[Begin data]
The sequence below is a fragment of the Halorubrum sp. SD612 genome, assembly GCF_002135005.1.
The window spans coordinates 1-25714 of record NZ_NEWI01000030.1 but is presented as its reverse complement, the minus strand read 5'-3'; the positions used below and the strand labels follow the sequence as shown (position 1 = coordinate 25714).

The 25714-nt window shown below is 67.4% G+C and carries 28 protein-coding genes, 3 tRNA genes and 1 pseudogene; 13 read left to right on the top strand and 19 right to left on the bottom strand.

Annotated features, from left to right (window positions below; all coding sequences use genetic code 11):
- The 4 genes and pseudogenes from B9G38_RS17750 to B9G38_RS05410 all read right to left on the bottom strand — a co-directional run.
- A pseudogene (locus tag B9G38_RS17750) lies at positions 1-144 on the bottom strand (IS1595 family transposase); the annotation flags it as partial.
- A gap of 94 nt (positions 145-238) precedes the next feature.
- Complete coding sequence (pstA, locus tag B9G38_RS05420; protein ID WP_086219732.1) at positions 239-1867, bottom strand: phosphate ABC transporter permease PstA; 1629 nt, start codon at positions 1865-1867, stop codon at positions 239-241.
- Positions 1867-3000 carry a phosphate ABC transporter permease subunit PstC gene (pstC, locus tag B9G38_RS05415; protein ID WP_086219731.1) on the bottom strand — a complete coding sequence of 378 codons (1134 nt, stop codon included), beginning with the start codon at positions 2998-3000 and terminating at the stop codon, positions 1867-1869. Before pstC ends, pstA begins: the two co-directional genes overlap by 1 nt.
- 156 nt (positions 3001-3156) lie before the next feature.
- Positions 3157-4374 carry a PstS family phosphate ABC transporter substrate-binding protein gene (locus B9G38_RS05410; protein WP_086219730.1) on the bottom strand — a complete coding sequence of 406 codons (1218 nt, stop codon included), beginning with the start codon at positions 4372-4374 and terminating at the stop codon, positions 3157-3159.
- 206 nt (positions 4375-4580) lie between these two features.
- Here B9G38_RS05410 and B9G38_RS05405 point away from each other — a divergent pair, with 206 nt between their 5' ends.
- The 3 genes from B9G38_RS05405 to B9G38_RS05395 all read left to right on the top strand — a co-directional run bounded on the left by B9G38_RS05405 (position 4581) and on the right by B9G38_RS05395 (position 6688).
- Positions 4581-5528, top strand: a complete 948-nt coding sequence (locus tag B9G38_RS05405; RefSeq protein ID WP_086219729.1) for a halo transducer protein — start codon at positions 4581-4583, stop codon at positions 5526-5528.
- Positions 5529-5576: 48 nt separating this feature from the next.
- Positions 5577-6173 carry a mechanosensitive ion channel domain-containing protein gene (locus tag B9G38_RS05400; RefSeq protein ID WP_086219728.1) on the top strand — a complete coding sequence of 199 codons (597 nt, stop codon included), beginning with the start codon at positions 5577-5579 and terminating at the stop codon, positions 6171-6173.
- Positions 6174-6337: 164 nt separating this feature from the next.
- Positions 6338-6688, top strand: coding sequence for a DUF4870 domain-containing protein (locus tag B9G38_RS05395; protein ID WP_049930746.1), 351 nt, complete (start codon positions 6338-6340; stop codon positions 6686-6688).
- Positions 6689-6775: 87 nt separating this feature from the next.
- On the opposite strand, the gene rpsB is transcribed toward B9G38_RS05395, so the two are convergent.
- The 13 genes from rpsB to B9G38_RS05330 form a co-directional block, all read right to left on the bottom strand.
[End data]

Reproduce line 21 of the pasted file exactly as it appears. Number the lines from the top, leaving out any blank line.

- On the opposite strand, the gene rpsB is transcribed toward B9G38_RS05395, so the two are convergent.